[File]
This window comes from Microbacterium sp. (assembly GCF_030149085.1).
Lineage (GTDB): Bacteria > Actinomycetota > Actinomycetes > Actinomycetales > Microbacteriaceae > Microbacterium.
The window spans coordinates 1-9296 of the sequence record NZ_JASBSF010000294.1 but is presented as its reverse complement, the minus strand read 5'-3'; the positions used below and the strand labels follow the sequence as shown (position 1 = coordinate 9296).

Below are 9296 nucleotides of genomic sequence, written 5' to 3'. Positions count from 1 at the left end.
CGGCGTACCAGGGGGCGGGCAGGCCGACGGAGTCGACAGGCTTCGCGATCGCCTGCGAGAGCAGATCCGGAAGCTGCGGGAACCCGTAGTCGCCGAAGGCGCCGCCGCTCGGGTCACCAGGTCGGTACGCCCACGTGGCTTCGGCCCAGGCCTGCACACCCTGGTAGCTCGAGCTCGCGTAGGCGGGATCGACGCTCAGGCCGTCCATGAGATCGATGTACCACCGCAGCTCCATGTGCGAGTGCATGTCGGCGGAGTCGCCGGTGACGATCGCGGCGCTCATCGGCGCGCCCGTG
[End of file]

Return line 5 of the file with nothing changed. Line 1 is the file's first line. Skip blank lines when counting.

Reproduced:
CGGCGTACCAGGGGGCGGGCAGGCCGACGGAGTCGACAGGCTTCGCGATCGCCTGCGAGAGCAGATCCGGAAGCTGCGGGAACCCGTAGTCGCCGAAGGCGCCGCCGCTCGGGTCACCAGGTCGGTACGCCCACGTGGCTTCGGCCCAGGCCTGCACACCCTGGTAGCTCGAGCTCGCGTAGGCGGGATCGACGCTCAGGCCGTCCATGAGATCGATGTACCACCGCAGCTCCATGTGCGAGTGCATGTCGGCGGAGTCGCCGGTGACGATCGCGGCGCTCATCGGCGCGCCCGTG